Each year, Reconciliation Week begins on May 27, the date of the 1967 referendum — when more than 90 per cent of Australians voted to remove references in the constitution that discriminated against Aboriginal and Torres Strait Islander peoples — and concludes on June 3, when the historic Marbo native title decision was handed down in 1992.

This year’s theme is “now more than ever”, referencing the need to continue the work of reconciliation despite the no vote.

But has the referendum damaged Australia’s chances of meaningful reconciliation?

SA Attorney-General and Minister for Aboriginal Affairs Kyam Maher campaigned for a yes vote.(ABC News: Che Chorley)

South Australia’s Minister for Aboriginal Affairs and the state’s first Indigenous attorney-general, Kyam Maher, said the referendum result was challenging for many First Nations peoples.

“I know quite a few Aboriginal and Torres Strait Islander peoples who have felt quite hurt and disappointed with the no vote, and quite understandably are taking it personally as a rejection of who we are and our culture,” he said.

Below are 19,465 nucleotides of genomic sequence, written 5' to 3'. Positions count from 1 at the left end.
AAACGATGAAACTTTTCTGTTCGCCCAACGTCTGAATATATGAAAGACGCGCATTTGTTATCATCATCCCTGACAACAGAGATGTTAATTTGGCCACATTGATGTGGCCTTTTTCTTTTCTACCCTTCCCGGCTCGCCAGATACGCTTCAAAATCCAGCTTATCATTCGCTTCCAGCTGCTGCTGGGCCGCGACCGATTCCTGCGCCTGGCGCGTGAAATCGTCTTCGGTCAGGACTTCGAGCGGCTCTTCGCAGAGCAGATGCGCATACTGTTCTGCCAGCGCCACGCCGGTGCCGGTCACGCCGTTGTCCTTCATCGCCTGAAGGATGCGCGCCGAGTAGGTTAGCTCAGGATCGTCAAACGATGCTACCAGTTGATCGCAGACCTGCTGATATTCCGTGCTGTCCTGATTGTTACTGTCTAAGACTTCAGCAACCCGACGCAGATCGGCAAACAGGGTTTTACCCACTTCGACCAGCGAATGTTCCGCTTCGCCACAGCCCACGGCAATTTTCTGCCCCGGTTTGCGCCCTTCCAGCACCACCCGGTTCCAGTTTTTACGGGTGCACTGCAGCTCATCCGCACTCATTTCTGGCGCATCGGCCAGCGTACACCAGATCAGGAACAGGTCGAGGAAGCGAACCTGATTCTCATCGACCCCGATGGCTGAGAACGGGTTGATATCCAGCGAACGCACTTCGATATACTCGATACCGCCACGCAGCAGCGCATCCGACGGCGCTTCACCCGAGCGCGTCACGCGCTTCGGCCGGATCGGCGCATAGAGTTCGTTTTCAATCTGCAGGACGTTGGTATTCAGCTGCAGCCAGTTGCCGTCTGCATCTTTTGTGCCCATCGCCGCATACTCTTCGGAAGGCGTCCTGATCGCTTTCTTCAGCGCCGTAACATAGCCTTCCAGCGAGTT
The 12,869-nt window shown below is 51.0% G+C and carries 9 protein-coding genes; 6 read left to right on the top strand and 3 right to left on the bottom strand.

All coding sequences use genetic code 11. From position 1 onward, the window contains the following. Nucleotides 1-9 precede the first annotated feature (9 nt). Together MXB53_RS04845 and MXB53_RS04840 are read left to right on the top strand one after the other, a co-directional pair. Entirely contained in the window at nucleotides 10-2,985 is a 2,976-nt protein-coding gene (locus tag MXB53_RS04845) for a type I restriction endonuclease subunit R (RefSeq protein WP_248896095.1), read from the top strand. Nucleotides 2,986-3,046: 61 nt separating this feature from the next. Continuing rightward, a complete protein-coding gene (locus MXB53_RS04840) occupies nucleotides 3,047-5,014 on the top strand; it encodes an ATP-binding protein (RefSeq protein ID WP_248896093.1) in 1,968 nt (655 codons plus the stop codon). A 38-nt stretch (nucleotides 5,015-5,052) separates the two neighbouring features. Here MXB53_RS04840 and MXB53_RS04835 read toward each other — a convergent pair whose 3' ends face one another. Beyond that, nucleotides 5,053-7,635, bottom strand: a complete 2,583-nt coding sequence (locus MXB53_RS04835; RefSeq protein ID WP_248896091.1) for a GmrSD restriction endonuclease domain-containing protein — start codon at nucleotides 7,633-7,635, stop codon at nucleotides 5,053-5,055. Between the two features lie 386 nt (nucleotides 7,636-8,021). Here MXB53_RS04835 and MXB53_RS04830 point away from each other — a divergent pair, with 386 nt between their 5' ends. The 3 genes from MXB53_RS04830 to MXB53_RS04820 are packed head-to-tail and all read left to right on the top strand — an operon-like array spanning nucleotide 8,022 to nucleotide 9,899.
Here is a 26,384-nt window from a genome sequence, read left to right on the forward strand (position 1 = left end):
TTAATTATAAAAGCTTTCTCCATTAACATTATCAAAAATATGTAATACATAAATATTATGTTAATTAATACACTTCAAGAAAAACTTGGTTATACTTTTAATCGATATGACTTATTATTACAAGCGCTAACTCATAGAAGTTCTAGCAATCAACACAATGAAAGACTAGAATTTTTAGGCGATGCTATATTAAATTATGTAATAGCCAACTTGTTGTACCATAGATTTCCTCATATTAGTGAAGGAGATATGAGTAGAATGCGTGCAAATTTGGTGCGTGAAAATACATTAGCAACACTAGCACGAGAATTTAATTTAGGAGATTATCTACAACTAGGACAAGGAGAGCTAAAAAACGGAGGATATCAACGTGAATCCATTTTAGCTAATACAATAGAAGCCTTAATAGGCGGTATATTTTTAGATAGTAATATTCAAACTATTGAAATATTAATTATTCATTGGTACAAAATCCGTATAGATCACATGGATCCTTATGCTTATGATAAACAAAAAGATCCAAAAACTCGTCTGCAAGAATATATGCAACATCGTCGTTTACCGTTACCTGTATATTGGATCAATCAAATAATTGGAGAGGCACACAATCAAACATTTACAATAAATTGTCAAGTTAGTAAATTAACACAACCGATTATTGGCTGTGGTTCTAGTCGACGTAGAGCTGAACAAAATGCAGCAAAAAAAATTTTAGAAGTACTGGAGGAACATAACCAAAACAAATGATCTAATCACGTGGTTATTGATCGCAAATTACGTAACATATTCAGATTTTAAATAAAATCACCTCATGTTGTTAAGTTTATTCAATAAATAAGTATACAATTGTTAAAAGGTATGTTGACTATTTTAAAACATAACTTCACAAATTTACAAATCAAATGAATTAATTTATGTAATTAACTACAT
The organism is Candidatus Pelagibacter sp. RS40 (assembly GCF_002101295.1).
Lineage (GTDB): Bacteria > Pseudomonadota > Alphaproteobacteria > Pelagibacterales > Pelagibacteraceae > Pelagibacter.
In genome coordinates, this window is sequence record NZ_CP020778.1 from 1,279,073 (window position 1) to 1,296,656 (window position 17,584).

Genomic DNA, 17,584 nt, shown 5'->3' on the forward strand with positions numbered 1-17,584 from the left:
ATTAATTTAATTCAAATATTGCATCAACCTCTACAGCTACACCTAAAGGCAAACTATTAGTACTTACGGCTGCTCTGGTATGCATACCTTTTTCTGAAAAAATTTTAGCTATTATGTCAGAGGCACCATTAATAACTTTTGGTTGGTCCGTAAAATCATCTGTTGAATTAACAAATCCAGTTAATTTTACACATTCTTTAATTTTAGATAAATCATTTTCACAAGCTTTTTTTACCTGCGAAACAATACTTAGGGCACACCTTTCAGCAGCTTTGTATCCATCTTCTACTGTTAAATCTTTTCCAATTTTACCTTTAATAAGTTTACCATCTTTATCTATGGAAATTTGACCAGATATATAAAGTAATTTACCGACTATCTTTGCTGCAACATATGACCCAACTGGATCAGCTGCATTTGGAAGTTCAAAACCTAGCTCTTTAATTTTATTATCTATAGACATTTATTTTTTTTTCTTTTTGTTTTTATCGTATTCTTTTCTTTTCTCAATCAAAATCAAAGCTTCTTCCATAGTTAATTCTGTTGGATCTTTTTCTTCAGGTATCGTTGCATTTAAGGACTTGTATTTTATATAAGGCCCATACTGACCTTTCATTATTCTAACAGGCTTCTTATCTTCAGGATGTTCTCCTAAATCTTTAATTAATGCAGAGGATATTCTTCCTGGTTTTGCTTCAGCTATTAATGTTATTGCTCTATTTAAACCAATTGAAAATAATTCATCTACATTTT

“But I think a lot of people recognise that the process of reconciliation [and] progress in Aboriginal affairs isn’t a straight line — it sort of takes deviations to the side and steps backward sometimes.”

While the referendum result was painful for some, not all Indigenous Australians wanted a Voice to Parliament.

Some supporters of the “progressive no” campaign argued a Voice to Parliament advisory body would not have enough autonomy, and some advocated strongly for a treaty instead.

Coalition Indigenous Affairs spokeswoman Jacinta Nampijinpa Price speaks after the Voice referendum.(AAP: Jono Searle)

Shadow Minister for Indigenous Australians Senator Jacinta Nampijinpa Price also actively campaigned for a no vote.

After the referendum, Senator Price said she was pleased with the outcome, and that Australia now had “fertile ground to move forward, to continue to call for common-sense approaches”.

Not ‘a vote against Aboriginal people’

Mr Maher — who supported the Yes vote — said the referendum result was likely the product of Australian voters’ reluctance to tinker with the Australian Constitution, which provides the basic rules for the government of Australia.